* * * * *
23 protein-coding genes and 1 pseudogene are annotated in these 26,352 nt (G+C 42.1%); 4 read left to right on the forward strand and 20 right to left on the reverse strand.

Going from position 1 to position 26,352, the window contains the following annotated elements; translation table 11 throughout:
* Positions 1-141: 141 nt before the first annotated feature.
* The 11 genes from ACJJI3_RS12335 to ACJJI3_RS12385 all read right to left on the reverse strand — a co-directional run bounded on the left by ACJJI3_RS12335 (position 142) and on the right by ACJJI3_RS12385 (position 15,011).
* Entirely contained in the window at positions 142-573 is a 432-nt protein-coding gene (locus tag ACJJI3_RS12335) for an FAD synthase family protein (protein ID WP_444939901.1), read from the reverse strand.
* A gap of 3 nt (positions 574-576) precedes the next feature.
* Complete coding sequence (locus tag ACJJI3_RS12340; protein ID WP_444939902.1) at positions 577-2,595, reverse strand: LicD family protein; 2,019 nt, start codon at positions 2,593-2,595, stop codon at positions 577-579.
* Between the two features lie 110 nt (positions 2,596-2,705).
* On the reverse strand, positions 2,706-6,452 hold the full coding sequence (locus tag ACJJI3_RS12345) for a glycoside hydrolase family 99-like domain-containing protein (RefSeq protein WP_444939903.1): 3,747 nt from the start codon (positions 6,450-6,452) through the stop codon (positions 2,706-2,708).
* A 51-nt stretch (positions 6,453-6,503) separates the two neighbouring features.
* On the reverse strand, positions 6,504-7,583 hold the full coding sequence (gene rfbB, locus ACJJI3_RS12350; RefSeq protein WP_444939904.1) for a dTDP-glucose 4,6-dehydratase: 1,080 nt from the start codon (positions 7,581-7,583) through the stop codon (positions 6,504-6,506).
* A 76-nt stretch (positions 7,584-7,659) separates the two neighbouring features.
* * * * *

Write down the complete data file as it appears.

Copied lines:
23 protein-coding genes and 1 pseudogene are annotated in these 26,352 nt (G+C 42.1%); 4 read left to right on the forward strand and 20 right to left on the reverse strand.

Going from position 1 to position 26,352, the window contains the following annotated elements; translation table 11 throughout:
* Positions 1-141: 141 nt before the first annotated feature.
* The 11 genes from ACJJI3_RS12335 to ACJJI3_RS12385 all read right to left on the reverse strand — a co-directional run bounded on the left by ACJJI3_RS12335 (position 142) and on the right by ACJJI3_RS12385 (position 15,011).
* Entirely contained in the window at positions 142-573 is a 432-nt protein-coding gene (locus tag ACJJI3_RS12335) for an FAD synthase family protein (protein ID WP_444939901.1), read from the reverse strand.
* A gap of 3 nt (positions 574-576) precedes the next feature.
* Complete coding sequence (locus tag ACJJI3_RS12340; protein ID WP_444939902.1) at positions 577-2,595, reverse strand: LicD family protein; 2,019 nt, start codon at positions 2,593-2,595, stop codon at positions 577-579.
* Between the two features lie 110 nt (positions 2,596-2,705).
* On the reverse strand, positions 2,706-6,452 hold the full coding sequence (locus tag ACJJI3_RS12345) for a glycoside hydrolase family 99-like domain-containing protein (RefSeq protein WP_444939903.1): 3,747 nt from the start codon (positions 6,450-6,452) through the stop codon (positions 2,706-2,708).
* A 51-nt stretch (positions 6,453-6,503) separates the two neighbouring features.
* On the reverse strand, positions 6,504-7,583 hold the full coding sequence (gene rfbB, locus ACJJI3_RS12350; RefSeq protein WP_444939904.1) for a dTDP-glucose 4,6-dehydratase: 1,080 nt from the start codon (positions 7,581-7,583) through the stop codon (positions 6,504-6,506).
* A 76-nt stretch (positions 7,584-7,659) separates the two neighbouring features.